The Jury’s Still Out on the 2015 Ford F-150’s Insurance Costs
When Ford announced it was going to make its 2015 F-150’s body out of aluminum, several things became clear. For instance, the fact that the Blue Oval was serious about reducing its workhorse’s weight.
The announcement also signaled Ford’s commitment to increasing the fuel efficiency of its competitor in a traditionally thirsty segment. However, one matter remains clouded in mystery: whether or not the completely redesigned light-duty pickup will cost more to insure than its 2014 predecessor.
There was some concern early on that coverage prices would go up because repairs would be more costly. Dealerships with service shops that volunteer to take part in a Collision Repair Program that shows employees how to reverse damage to the new F-150’s aluminum skin will face tool upgrade costs that can run as high as $50,000. (More than 1,500 sales locations have already participated.) Fortunately, the Blue Oval will provide rebates of up to $10,000 so its dealers can purchase repair equipment.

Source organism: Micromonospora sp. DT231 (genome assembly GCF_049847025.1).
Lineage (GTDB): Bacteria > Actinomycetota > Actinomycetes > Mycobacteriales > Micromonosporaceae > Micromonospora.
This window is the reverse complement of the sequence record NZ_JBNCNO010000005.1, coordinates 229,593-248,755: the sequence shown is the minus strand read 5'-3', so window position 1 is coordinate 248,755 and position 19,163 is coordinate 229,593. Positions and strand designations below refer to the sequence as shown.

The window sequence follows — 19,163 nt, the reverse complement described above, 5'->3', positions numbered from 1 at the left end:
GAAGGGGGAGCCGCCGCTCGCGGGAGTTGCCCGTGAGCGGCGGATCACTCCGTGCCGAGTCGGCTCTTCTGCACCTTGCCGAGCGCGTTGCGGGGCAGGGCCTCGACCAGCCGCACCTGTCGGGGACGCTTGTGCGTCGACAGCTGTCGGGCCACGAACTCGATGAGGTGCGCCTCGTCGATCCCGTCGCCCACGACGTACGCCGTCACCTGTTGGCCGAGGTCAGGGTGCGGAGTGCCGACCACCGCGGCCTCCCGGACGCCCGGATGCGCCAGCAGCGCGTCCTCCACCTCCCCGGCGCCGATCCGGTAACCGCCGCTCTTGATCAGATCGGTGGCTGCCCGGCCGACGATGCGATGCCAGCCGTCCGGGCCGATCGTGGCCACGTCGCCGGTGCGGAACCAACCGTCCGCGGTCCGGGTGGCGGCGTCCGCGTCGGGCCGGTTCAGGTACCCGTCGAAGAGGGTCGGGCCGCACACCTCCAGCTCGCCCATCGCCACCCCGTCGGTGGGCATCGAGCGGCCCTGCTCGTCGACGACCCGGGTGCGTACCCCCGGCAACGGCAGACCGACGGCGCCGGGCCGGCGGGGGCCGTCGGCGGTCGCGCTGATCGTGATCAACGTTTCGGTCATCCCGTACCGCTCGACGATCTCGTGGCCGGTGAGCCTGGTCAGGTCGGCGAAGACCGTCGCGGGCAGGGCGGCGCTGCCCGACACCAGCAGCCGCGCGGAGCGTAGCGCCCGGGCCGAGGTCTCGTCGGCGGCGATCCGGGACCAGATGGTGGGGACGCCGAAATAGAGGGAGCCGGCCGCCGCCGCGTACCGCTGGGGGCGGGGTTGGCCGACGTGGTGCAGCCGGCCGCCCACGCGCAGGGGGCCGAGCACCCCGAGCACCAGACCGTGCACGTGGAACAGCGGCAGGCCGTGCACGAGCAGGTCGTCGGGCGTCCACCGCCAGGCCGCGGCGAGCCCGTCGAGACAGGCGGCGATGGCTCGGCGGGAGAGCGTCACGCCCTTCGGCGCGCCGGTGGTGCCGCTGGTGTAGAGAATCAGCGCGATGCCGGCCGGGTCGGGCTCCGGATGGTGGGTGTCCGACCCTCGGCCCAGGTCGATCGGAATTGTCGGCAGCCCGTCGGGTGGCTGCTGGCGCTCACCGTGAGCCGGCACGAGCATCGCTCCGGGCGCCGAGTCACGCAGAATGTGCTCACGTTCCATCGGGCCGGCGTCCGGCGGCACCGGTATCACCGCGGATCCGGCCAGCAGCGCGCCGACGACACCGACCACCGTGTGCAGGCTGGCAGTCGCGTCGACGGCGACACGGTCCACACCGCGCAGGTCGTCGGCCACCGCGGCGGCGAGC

Two Metro Detroit agencies quoted rates online for two very different drivers of the 2015 F-150 XLT that were $27-$54 higher over a 6-month period than they would’ve been had a similar 2014 truck been selected. (Keep in mind that the amount you’d pay would depend on a number of factors, including your age, location, and driving record.) Also, a recent study found costs for aluminum luxury vehicles, such as the Audi A8, were 9-20 percent greater than those for steel-bodied offerings, such as the BMW 7 Series.
On the plus side, Ford is using modular designs that should ease body part replacement and drive down labor costs. As a greater number of new F-150s come in for repairs and more collision shops become better-trained and -equipped for aluminum bodies, repair prices should decrease.
We’ll just have to wait to see how everything turns out, though. Russ Rader, spokesman for the Highway Loss Data Institute affiliate of the Insurance Institute for Highway Safety, said, “We’ll need to have enough of them [2015 F-150s] on the road getting into enough crashes to gather data on repair costs.”
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via [The Detroit News]